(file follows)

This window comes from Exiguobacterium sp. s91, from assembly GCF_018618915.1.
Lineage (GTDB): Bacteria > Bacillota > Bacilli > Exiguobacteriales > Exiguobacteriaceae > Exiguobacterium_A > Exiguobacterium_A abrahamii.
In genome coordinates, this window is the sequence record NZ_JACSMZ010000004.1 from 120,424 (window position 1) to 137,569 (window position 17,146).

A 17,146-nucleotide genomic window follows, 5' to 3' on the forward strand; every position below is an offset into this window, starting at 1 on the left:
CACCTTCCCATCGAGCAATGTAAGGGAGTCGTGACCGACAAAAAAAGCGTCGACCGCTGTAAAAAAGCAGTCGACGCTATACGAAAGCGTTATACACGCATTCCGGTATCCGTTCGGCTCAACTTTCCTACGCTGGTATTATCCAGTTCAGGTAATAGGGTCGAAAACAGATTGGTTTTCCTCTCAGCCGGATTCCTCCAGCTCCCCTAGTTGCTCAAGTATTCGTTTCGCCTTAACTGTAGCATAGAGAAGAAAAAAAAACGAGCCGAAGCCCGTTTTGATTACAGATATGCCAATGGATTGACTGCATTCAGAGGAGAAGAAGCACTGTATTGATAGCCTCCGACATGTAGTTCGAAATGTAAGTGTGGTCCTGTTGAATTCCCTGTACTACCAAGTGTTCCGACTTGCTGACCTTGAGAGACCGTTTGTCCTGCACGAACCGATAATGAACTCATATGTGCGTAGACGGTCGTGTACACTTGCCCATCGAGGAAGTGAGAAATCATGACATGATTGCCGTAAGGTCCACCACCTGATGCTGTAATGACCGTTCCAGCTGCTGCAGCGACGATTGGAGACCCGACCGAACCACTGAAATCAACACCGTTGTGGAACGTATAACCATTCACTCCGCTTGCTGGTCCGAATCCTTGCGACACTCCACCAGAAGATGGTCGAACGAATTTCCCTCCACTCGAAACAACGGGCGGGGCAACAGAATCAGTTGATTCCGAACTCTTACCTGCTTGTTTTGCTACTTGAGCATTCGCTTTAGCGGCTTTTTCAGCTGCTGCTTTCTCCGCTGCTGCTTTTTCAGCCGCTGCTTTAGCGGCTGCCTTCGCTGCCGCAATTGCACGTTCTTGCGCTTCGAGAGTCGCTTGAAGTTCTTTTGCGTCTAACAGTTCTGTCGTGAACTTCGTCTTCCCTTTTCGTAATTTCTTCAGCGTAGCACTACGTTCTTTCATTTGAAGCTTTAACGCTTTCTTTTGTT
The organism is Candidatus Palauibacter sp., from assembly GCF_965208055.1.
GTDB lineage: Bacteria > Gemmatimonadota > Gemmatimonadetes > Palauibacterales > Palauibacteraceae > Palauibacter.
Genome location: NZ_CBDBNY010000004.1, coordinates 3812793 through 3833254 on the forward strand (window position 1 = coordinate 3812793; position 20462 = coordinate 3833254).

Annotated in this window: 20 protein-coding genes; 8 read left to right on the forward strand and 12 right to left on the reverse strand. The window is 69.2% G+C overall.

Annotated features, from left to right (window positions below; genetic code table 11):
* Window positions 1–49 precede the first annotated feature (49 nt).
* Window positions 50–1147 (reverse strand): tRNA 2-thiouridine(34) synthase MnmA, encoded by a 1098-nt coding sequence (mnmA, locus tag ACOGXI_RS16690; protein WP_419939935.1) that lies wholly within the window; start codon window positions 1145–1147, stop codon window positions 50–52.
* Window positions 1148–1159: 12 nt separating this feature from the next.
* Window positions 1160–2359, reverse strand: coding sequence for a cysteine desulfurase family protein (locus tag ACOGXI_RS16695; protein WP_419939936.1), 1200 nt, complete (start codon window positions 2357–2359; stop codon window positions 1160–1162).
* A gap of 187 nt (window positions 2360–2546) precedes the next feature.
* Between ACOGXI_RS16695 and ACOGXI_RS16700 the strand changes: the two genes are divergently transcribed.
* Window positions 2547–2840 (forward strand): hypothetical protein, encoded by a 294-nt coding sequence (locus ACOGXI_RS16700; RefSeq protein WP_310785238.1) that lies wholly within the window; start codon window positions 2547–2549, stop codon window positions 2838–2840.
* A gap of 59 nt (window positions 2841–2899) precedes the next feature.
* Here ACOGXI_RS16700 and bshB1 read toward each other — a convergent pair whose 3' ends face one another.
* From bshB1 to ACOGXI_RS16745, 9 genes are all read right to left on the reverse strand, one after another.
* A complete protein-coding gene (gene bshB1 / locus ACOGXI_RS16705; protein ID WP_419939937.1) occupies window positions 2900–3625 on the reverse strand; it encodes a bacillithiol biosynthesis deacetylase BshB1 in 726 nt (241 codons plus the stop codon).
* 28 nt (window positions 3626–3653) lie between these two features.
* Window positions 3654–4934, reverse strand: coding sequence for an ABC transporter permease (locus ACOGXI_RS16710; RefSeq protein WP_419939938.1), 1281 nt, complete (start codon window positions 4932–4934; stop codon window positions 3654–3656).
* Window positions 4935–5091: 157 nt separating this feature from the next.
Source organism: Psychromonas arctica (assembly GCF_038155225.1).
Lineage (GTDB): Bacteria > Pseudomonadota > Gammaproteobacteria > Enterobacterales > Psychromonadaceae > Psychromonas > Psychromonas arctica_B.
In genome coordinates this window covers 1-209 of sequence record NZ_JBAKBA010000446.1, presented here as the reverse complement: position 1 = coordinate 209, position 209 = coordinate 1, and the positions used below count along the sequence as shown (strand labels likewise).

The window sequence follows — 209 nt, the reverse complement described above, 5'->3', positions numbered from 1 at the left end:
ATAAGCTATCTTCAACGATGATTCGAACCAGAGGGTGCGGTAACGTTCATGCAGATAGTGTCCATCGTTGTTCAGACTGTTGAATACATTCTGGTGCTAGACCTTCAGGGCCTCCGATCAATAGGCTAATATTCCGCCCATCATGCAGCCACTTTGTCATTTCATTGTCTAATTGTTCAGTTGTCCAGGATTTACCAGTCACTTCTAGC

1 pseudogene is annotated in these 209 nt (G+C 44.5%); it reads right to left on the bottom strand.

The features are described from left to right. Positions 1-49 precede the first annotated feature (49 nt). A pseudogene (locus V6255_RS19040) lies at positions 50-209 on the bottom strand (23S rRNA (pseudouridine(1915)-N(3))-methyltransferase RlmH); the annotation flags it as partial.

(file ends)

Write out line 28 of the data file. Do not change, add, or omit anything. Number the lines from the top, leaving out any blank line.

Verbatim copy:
The window sequence follows — 209 nt, the reverse complement described above, 5'->3', positions numbered from 1 at the left end: